Large private foundations in trust or corporate form became a favorite method of charitable giving among the wealthiest American individuals and families early in the 20th century. Examples include the Carnegie (1905), Rockefeller (1913), and Ford (1936) foundations. Today there are roughly 84,000 foundations filing with the IRS, with about $628 billion in assets. In 2006, investor Warren Buffett pledged $31 billion to the Bill and Melinda Gates Foundation Trust, a harbinger of mega-gifts and bequests to come via the Giving Pledge. Even after giving away more than $45 billion since its founding in 2000, the Gates Foundation reported assets of more than $50 billion in 2017.
A new tool for charitable gift planning was introduced in 1914 with the founding of America’s first community foundation in Cleveland, Ohio by attorney Frederick Harris Goff and the Cleveland Trust Company. The Cleveland Foundation and many subsequent community foundations were organized as trusts; others are in the form of charitable corporations.
By using a variance power (cy pres), public charitable foundations give donors the security of knowing that endowed gifts and bequests whose original purposes become outdated will remain useful to meet the needs of people in a particular geographic area. There are now more than 400 community foundations in the U.S.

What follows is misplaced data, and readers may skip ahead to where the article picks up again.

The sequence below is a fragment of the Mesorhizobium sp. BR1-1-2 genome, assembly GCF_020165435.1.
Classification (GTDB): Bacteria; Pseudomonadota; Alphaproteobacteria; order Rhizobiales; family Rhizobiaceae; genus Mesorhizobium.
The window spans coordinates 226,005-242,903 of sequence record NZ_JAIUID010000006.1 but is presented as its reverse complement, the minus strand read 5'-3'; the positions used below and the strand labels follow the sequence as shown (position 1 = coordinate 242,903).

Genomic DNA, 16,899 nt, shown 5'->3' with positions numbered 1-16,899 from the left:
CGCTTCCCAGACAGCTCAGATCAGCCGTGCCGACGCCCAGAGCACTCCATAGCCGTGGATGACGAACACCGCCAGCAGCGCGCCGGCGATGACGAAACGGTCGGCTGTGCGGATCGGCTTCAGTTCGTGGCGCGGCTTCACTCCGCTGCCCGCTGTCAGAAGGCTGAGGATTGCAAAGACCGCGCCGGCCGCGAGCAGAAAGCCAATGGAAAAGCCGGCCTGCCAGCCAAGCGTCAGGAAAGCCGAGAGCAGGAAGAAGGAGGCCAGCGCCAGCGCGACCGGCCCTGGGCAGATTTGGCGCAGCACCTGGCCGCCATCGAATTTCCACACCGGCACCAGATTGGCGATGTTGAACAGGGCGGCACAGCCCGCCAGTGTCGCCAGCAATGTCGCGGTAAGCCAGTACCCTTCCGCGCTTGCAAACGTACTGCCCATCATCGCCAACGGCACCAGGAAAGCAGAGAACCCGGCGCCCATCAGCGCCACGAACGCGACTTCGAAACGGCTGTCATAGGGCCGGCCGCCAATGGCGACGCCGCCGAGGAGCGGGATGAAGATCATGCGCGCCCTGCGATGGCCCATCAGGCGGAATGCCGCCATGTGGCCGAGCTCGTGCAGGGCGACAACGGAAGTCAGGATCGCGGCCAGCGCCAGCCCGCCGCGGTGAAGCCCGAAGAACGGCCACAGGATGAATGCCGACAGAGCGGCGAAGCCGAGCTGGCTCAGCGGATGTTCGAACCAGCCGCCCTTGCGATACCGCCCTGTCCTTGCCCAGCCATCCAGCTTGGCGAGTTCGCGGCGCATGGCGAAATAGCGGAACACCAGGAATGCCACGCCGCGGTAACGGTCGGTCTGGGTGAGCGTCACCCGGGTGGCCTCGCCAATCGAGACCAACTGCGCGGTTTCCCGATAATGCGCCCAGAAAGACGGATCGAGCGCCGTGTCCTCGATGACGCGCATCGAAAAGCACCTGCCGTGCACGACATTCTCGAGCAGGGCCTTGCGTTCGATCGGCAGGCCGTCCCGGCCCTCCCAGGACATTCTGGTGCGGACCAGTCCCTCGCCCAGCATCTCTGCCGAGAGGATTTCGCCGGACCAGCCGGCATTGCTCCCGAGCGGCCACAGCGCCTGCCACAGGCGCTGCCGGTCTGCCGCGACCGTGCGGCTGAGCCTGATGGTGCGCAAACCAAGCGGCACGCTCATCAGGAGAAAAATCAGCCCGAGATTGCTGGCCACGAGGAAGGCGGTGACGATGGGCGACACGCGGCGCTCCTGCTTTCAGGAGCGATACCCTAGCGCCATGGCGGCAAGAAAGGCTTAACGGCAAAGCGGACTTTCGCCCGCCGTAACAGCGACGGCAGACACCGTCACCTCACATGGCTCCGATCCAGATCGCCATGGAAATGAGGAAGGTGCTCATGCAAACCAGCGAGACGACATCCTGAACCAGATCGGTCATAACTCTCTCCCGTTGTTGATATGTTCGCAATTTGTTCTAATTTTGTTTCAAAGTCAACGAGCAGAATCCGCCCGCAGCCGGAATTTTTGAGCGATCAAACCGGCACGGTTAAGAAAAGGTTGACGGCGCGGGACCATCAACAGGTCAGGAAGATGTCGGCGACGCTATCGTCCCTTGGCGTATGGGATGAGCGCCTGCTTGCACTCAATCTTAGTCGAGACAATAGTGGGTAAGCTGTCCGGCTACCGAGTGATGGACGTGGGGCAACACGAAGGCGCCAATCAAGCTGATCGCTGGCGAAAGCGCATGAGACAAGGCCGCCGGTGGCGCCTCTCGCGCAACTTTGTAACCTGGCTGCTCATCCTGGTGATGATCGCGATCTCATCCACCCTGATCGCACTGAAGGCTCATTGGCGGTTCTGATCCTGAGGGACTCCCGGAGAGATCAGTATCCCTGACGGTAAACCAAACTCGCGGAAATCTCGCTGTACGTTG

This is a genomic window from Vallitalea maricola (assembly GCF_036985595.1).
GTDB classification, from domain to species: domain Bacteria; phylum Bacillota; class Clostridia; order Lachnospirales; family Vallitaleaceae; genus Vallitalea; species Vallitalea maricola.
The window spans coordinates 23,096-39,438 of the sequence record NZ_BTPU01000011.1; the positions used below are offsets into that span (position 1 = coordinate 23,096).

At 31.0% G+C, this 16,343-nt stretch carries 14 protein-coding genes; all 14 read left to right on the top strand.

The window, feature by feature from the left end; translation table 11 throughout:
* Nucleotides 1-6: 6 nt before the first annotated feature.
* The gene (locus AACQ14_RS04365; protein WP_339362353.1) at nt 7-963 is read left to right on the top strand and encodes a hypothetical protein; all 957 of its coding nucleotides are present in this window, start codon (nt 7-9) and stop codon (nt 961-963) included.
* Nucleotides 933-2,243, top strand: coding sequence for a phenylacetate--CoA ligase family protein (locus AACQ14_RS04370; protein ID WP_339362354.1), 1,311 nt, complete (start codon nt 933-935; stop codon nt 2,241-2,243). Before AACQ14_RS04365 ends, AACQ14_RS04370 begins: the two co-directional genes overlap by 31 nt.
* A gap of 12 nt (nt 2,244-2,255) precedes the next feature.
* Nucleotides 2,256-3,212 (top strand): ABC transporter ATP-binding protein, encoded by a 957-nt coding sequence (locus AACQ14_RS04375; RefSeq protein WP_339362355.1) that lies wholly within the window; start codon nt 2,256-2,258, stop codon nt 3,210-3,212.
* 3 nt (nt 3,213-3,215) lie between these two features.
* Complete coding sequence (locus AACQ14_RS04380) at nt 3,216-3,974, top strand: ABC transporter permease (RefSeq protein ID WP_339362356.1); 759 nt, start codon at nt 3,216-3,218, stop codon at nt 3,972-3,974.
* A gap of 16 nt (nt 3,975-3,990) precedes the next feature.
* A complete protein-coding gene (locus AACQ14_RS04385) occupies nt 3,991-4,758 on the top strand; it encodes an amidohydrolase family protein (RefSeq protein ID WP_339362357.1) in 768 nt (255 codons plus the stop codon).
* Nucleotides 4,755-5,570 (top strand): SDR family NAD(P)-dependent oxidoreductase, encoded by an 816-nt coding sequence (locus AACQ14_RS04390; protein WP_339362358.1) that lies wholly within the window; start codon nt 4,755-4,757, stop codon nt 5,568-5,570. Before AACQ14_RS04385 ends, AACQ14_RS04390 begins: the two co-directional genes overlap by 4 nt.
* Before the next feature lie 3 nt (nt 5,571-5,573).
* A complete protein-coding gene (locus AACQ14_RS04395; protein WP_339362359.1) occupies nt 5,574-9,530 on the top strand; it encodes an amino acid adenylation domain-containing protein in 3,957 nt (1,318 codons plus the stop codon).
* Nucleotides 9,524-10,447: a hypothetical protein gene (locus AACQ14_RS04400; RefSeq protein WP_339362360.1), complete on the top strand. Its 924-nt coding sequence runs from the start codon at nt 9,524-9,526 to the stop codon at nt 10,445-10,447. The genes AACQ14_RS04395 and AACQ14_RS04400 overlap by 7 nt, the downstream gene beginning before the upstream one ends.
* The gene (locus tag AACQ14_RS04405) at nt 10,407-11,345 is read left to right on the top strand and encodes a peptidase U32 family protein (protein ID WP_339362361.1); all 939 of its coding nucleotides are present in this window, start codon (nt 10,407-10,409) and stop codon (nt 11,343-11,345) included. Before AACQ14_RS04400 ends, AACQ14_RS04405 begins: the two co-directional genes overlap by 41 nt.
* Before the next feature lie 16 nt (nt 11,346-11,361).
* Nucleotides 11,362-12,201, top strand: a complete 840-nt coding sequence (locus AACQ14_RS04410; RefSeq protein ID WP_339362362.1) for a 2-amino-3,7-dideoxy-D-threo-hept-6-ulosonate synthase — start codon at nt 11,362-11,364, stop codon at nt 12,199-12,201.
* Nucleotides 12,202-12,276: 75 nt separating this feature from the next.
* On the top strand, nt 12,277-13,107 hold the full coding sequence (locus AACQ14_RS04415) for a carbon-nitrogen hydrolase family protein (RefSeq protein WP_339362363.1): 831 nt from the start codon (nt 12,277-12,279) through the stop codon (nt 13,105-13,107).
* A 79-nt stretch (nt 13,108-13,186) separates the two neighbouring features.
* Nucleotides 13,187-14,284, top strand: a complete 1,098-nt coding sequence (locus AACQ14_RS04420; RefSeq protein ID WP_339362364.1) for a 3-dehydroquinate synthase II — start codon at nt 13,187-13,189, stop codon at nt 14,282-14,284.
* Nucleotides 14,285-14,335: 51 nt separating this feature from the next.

Community foundations and Jewish Federations popularized field-of-interest funds and supporting organizations, and were among the first nonprofits to offer donor- advised funds (DAFs) in the 1930s. According to the National Philanthropic Trust, in 2017 there were more than 463,000 individual donor-advised funds in the U.S., with assets totaling $110 billion. Grants from DAFs to qualified charities provided
$19 billion in 2017. Fidelity Charitable alone received about $7.8 billion in gifts in 2018, and granted more than $5.2 billion to charities. The TCJA has made DAFs even more popular, since they can be funded when the donor can use a charitable deduction, and the DAF can make grants at a later time.